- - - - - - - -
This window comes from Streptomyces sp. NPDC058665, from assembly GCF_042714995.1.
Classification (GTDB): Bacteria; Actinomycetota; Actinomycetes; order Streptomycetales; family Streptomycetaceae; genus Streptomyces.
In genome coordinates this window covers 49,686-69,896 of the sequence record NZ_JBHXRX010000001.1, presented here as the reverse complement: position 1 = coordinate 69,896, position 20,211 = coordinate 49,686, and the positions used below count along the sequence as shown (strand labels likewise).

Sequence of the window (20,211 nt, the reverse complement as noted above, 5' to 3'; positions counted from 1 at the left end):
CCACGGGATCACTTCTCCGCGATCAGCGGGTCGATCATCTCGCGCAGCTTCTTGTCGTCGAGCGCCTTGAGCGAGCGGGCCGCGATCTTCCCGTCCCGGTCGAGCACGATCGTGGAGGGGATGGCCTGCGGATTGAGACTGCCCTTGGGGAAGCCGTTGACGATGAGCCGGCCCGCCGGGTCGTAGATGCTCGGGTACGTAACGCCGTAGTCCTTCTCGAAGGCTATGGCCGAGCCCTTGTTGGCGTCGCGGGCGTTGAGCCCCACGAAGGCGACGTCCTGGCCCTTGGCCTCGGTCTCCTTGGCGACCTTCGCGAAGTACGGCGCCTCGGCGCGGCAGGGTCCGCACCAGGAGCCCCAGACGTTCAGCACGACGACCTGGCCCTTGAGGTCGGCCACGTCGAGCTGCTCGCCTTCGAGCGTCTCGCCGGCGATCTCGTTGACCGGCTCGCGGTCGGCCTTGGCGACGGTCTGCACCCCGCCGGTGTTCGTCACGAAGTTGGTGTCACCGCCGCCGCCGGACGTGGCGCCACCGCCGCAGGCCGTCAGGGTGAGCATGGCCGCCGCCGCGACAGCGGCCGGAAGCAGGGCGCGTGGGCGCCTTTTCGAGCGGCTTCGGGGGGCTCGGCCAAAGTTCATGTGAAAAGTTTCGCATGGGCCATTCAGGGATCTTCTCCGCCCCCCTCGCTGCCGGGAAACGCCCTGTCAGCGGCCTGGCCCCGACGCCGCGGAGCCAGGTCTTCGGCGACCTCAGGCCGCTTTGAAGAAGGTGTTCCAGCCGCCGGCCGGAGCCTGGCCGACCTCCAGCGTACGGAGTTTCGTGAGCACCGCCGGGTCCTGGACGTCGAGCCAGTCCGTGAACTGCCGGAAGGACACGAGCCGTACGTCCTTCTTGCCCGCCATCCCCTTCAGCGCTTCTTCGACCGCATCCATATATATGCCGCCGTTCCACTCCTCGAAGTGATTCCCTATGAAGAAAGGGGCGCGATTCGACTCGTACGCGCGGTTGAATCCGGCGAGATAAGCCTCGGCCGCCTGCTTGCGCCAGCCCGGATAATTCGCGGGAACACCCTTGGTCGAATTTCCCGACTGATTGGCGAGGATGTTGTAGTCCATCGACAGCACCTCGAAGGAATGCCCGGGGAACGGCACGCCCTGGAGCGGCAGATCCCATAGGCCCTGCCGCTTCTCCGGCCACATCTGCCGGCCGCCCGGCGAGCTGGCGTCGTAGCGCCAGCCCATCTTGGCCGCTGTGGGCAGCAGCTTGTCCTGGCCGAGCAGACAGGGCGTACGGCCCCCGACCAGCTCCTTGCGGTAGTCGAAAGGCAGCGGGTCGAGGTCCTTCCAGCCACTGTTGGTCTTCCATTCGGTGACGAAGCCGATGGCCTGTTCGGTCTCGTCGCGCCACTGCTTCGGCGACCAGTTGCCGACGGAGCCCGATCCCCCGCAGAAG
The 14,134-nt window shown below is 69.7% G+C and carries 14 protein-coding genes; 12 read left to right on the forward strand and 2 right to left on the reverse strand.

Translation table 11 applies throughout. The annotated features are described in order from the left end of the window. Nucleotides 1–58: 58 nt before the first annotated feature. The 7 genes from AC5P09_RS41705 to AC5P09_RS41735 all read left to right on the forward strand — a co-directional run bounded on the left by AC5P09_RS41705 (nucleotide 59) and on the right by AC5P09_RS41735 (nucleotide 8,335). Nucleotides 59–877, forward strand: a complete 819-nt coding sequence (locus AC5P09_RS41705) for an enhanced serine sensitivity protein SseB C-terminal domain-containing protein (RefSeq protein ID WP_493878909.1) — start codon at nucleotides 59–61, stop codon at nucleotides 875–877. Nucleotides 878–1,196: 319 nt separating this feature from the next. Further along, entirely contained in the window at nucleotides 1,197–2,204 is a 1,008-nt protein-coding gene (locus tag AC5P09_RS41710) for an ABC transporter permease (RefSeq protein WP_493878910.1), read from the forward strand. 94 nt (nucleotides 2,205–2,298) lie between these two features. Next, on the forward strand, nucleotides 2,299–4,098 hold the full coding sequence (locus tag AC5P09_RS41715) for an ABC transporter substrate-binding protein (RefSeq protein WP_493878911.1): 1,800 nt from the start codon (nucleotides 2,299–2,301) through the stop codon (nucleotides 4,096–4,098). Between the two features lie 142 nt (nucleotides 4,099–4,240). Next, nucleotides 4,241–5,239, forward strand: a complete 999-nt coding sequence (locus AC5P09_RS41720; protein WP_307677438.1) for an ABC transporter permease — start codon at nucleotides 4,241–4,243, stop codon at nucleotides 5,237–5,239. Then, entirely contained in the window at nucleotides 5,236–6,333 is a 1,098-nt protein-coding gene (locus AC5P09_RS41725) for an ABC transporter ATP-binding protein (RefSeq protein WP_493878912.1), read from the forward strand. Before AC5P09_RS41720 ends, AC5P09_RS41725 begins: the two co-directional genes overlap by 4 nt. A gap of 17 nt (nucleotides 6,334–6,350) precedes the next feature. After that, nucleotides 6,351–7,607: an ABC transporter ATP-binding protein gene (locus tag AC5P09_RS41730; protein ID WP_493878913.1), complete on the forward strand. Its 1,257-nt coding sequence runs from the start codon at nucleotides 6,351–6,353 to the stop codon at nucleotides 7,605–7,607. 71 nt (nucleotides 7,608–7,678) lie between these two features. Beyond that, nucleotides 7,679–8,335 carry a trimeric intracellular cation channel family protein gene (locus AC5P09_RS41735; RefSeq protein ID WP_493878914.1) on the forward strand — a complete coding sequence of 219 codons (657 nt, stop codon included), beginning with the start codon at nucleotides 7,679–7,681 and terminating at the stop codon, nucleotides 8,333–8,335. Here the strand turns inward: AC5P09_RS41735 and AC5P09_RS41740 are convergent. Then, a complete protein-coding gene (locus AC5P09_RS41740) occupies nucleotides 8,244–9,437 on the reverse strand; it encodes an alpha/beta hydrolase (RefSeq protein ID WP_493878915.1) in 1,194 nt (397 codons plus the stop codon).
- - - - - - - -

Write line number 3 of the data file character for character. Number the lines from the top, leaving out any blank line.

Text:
In genome coordinates this window covers 49,686-69,896 of the sequence record NZ_JBHXRX010000001.1, presented here as the reverse complement: position 1 = coordinate 69,896, position 20,211 = coordinate 49,686, and the positions used below count along the sequence as shown (strand labels likewise).